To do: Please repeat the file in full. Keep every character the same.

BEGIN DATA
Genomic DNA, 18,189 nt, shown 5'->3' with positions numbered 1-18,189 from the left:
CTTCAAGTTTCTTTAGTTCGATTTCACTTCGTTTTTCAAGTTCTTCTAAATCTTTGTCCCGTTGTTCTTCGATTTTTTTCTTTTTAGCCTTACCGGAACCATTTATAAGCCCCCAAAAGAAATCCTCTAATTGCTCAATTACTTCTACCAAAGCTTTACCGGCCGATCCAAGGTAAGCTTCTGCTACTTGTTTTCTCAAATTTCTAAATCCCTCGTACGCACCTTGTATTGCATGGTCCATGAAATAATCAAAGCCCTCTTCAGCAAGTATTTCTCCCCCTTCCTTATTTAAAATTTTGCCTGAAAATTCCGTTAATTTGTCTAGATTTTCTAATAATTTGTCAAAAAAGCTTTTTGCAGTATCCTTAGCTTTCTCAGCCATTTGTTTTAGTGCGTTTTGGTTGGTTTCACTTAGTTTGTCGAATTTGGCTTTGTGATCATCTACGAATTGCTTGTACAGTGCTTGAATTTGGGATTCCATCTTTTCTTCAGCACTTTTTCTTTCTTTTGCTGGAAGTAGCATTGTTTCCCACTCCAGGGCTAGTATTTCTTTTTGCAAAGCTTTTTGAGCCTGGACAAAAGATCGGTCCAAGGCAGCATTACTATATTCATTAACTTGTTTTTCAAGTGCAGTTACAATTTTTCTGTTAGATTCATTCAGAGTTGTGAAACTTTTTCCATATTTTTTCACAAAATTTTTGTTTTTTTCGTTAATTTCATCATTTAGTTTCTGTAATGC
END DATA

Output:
Genomic DNA, 18,189 nt, shown 5'->3' with positions numbered 1-18,189 from the left:
CTTCAAGTTTCTTTAGTTCGATTTCACTTCGTTTTTCAAGTTCTTCTAAATCTTTGTCCCGTTGTTCTTCGATTTTTTTCTTTTTAGCCTTACCGGAACCATTTATAAGCCCCCAAAAGAAATCCTCTAATTGCTCAATTACTTCTACCAAAGCTTTACCGGCCGATCCAAGGTAAGCTTCTGCTACTTGTTTTCTCAAATTTCTAAATCCCTCGTACGCACCTTGTATTGCATGGTCCATGAAATAATCAAAGCCCTCTTCAGCAAGTATTTCTCCCCCTTCCTTATTTAAAATTTTGCCTGAAAATTCCGTTAATTTGTCTAGATTTTCTAATAATTTGTCAAAAAAGCTTTTTGCAGTATCCTTAGCTTTCTCAGCCATTTGTTTTAGTGCGTTTTGGTTGGTTTCACTTAGTTTGTCGAATTTGGCTTTGTGATCATCTACGAATTGCTTGTACAGTGCTTGAATTTGGGATTCCATCTTTTCTTCAGCACTTTTTCTTTCTTTTGCTGGAAGTAGCATTGTTTCCCACTCCAGGGCTAGTATTTCTTTTTGCAAAGCTTTTTGAGCCTGGACAAAAGATCGGTCCAAGGCAGCATTACTATATTCATTAACTTGTTTTTCAAGTGCAGTTACAATTTTTCTGTTAGATTCATTCAGAGTTGTGAAACTTTTTCCATATTTTTTCACAAAATTTTTGTTTTTTTCGTTAATTTCATCATTTAGTTTCTGTAATGC